It has been almost a year since the YWCA’s Cause We Care House opened its doors near Heatley Avenue and East Hastings Street. Today, 57 single mothers and their children call it home.
The Dialog-designed building is the result of a partnership between the Vancouver Public Library, YWCA Metro Vancouver and the City of Vancouver and contains 21 units of social housing above the VPL’s Strathcona Branch, which was given a name that expresses the idea of “we are one” in the Musqueam language.
Lisa Rupert, YWCA’s VP of housing services and violence prevention, said four floors above the library continue to provide affordable housing for single mothers and their children.
Rupert said a single mother living on income assistance with one child would receive $570 a month for shelter and about $400 a month for other living costs.
“That isn’t enough for market rent for a one bedroom apartment in Vancouver, which is over $1,730 right now. If you have to spend all of your money on rent you simply cannot get ahead; you’re just struggling all the time,” she said.
The number $1,750, is what the city deems affordable rental rates for a one bedroom in their latest report.
Rupert said their model involves offering support services in addition to housing. An onsite community development coordinator meets with tenants and helps them create programming in the form of workshops, guest speakers or tenant events. Women can access childcare services, emergency food vouchers and employment programs through the YWCA Crabtree Corner Community Resource Centre.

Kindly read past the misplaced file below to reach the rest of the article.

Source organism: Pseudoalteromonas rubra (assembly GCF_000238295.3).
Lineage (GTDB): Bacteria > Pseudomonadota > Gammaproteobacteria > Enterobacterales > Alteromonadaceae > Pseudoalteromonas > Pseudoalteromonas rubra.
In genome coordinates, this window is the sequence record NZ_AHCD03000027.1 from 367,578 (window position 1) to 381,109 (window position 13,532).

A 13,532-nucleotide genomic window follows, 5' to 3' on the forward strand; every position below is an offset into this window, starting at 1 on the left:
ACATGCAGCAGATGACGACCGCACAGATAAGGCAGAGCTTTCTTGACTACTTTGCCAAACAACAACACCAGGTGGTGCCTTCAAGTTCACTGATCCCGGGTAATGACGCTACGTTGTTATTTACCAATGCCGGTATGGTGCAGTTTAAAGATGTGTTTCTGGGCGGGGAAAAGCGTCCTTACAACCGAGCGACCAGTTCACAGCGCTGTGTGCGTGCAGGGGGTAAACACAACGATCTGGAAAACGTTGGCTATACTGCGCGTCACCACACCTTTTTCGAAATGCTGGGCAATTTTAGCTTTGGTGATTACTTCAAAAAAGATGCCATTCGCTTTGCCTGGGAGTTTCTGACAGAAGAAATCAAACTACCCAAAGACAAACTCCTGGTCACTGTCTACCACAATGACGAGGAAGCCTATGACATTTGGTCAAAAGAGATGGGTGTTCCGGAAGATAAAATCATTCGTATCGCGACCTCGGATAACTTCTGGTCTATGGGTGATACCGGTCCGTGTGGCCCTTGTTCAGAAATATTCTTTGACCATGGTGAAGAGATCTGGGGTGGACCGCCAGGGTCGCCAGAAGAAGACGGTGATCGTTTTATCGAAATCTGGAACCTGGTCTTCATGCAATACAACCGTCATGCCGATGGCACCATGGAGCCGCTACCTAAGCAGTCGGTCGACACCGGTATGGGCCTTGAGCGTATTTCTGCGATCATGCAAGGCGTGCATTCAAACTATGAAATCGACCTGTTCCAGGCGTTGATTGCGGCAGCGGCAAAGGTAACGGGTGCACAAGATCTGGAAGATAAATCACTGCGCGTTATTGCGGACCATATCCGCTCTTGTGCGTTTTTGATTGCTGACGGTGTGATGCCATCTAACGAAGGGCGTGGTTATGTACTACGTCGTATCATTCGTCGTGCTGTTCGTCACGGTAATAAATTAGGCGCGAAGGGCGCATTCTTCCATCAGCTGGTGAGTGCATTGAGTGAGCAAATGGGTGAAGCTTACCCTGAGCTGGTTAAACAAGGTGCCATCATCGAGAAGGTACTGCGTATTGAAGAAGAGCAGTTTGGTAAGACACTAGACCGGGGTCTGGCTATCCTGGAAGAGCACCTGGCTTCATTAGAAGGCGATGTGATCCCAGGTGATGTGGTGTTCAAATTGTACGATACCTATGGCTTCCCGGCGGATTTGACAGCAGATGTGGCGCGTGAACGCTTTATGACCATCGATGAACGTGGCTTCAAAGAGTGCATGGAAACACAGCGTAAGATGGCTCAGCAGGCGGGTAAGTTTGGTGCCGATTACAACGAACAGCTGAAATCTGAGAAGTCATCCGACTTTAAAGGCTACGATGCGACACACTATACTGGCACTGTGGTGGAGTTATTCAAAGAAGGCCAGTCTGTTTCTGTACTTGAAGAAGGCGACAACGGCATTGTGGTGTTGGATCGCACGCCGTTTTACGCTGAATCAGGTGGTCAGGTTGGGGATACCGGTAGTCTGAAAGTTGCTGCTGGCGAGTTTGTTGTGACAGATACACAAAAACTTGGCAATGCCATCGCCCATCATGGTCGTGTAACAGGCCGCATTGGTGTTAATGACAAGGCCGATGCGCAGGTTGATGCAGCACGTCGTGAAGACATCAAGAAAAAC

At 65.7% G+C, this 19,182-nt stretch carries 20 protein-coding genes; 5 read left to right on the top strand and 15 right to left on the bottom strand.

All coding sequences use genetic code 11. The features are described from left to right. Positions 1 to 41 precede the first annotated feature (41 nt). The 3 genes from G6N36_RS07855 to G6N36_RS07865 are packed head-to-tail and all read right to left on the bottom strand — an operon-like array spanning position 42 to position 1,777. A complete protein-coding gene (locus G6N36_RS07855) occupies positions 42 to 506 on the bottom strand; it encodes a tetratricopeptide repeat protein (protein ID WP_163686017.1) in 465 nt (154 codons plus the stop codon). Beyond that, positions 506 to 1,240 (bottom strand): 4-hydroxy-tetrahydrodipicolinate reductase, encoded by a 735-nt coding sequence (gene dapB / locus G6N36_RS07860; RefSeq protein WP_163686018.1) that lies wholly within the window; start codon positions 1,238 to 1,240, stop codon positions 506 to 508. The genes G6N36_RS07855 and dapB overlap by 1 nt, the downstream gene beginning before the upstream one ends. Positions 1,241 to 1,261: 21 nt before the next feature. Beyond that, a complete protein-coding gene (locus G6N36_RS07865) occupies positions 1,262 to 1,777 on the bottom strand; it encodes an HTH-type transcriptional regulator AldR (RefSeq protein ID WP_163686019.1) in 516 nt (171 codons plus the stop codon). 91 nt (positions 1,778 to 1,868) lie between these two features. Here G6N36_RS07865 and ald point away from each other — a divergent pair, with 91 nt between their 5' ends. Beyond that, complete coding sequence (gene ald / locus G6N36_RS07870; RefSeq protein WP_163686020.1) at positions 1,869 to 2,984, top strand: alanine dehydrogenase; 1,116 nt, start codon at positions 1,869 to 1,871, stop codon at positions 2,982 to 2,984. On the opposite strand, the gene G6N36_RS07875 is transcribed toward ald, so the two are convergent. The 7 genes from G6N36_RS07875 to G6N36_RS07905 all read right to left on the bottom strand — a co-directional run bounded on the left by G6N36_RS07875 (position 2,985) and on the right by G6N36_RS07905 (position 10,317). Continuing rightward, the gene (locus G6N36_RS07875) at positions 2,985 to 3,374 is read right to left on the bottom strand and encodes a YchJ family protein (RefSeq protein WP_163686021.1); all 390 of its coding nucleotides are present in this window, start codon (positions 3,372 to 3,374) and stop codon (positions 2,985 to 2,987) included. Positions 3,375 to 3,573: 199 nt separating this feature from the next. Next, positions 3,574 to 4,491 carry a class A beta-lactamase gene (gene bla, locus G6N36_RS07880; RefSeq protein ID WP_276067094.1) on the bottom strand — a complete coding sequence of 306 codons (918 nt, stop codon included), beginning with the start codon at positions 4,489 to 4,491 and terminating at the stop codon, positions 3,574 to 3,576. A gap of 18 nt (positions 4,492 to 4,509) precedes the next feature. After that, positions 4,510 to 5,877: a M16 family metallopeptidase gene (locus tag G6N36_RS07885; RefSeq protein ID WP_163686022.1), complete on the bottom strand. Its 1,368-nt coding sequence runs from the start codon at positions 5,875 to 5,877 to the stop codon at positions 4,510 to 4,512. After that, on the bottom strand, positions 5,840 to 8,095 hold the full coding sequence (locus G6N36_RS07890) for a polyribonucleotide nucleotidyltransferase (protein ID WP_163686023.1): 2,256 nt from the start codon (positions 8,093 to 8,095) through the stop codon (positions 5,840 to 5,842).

Rupert said employment programs and bursaries are generating the most interest because the women “are exploring their options so that they can go back to school and have a better life for themselves and their families.”
The library on the bottom floor provides an additional resource. “I see the families that live upstairs coming out of the library with books and their kids are all excited about it. It’s great,” she said.
The YWCA is working on two other projects to provide affordable housing and has over 1,000 families on its waitlist.
One of these projects is the Fire Hall No. 5 and YWCA Pacific Spirit Terrace development on East 54th Avenue and Kerr Street. Pacific Spirit Terrace will provide 31 new homes for single mothers and their children on the top four floors of a six-storey building above a fire hall.
Pacific Spirit Terrace is a partnership with the City of Vancouver, Vancouver Fire and Rescue Services and the YWCA that is scheduled to open at the end of October or early November.
Rupert said there is another early stage project with Chard Development to build rent geared to income and lower-end-of-market housing in St. Georges, North Vancouver.